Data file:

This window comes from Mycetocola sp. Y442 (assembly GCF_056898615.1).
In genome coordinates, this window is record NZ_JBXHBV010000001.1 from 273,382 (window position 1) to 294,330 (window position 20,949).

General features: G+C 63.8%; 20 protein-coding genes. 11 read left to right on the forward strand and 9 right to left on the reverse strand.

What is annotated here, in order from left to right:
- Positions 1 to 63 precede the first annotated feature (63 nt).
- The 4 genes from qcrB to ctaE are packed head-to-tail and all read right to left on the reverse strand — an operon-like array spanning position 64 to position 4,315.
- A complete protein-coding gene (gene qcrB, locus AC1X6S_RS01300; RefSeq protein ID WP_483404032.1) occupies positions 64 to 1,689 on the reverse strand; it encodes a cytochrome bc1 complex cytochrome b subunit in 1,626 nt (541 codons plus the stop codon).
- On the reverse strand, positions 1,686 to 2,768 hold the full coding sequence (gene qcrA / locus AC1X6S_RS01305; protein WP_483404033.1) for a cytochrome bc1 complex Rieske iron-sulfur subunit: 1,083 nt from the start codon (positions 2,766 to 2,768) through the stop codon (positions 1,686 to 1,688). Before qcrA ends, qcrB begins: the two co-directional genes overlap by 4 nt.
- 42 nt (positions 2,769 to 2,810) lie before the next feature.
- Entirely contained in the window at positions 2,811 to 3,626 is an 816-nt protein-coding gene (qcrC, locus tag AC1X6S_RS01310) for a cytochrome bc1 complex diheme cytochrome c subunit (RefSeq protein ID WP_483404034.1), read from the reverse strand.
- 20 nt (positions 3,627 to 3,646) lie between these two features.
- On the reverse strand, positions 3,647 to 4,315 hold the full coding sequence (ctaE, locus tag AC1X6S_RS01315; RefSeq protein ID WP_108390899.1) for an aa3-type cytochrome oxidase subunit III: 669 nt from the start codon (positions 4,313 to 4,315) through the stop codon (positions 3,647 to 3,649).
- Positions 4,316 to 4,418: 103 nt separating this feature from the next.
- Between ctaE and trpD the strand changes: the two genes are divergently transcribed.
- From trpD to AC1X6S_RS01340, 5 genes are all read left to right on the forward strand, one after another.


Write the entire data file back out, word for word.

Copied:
This window comes from Mycetocola sp. Y442 (assembly GCF_056898615.1).
In genome coordinates, this window is record NZ_JBXHBV010000001.1 from 273,382 (window position 1) to 294,330 (window position 20,949).

General features: G+C 63.8%; 20 protein-coding genes. 11 read left to right on the forward strand and 9 right to left on the reverse strand.

What is annotated here, in order from left to right:
- Positions 1 to 63 precede the first annotated feature (63 nt).
- The 4 genes from qcrB to ctaE are packed head-to-tail and all read right to left on the reverse strand — an operon-like array spanning position 64 to position 4,315.
- A complete protein-coding gene (gene qcrB, locus AC1X6S_RS01300; RefSeq protein ID WP_483404032.1) occupies positions 64 to 1,689 on the reverse strand; it encodes a cytochrome bc1 complex cytochrome b subunit in 1,626 nt (541 codons plus the stop codon).
- On the reverse strand, positions 1,686 to 2,768 hold the full coding sequence (gene qcrA / locus AC1X6S_RS01305; protein WP_483404033.1) for a cytochrome bc1 complex Rieske iron-sulfur subunit: 1,083 nt from the start codon (positions 2,766 to 2,768) through the stop codon (positions 1,686 to 1,688). Before qcrA ends, qcrB begins: the two co-directional genes overlap by 4 nt.
- 42 nt (positions 2,769 to 2,810) lie before the next feature.
- Entirely contained in the window at positions 2,811 to 3,626 is an 816-nt protein-coding gene (qcrC, locus tag AC1X6S_RS01310) for a cytochrome bc1 complex diheme cytochrome c subunit (RefSeq protein ID WP_483404034.1), read from the reverse strand.
- 20 nt (positions 3,627 to 3,646) lie between these two features.
- On the reverse strand, positions 3,647 to 4,315 hold the full coding sequence (ctaE, locus tag AC1X6S_RS01315; RefSeq protein ID WP_108390899.1) for an aa3-type cytochrome oxidase subunit III: 669 nt from the start codon (positions 4,313 to 4,315) through the stop codon (positions 3,647 to 3,649).
- Positions 4,316 to 4,418: 103 nt separating this feature from the next.
- Between ctaE and trpD the strand changes: the two genes are divergently transcribed.
- From trpD to AC1X6S_RS01340, 5 genes are all read left to right on the forward strand, one after another.